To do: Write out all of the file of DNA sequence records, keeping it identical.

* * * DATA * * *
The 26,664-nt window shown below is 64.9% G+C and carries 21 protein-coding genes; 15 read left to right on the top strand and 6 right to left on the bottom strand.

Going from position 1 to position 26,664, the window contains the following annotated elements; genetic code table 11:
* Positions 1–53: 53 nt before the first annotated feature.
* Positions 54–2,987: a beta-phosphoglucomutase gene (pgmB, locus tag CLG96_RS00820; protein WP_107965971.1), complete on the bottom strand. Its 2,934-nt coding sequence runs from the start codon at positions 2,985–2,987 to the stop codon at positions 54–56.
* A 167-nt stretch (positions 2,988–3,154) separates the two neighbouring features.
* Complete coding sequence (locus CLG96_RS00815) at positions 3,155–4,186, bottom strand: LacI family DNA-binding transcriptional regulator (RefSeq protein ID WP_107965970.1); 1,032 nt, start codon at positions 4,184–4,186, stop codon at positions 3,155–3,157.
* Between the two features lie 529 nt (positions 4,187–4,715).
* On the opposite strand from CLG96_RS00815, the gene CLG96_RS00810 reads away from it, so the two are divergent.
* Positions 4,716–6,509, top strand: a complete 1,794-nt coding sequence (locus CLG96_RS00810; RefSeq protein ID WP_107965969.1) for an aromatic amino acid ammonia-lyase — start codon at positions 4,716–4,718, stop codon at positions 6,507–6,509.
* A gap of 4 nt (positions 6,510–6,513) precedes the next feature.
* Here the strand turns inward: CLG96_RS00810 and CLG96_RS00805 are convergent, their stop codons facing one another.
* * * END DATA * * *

The 26,664-nt window shown below is 64.9% G+C and carries 21 protein-coding genes; 15 read left to right on the top strand and 6 right to left on the bottom strand.

Going from position 1 to position 26,664, the window contains the following annotated elements; genetic code table 11:
* Positions 1–53: 53 nt before the first annotated feature.
* Positions 54–2,987: a beta-phosphoglucomutase gene (pgmB, locus tag CLG96_RS00820; protein WP_107965971.1), complete on the bottom strand. Its 2,934-nt coding sequence runs from the start codon at positions 2,985–2,987 to the stop codon at positions 54–56.
* A 167-nt stretch (positions 2,988–3,154) separates the two neighbouring features.
* Complete coding sequence (locus CLG96_RS00815) at positions 3,155–4,186, bottom strand: LacI family DNA-binding transcriptional regulator (RefSeq protein ID WP_107965970.1); 1,032 nt, start codon at positions 4,184–4,186, stop codon at positions 3,155–3,157.
* Between the two features lie 529 nt (positions 4,187–4,715).
* On the opposite strand from CLG96_RS00815, the gene CLG96_RS00810 reads away from it, so the two are divergent.
* Positions 4,716–6,509, top strand: a complete 1,794-nt coding sequence (locus CLG96_RS00810; RefSeq protein ID WP_107965969.1) for an aromatic amino acid ammonia-lyase — start codon at positions 4,716–4,718, stop codon at positions 6,507–6,509.
* A gap of 4 nt (positions 6,510–6,513) precedes the next feature.
* Here the strand turns inward: CLG96_RS00810 and CLG96_RS00805 are convergent, their stop codons facing one another.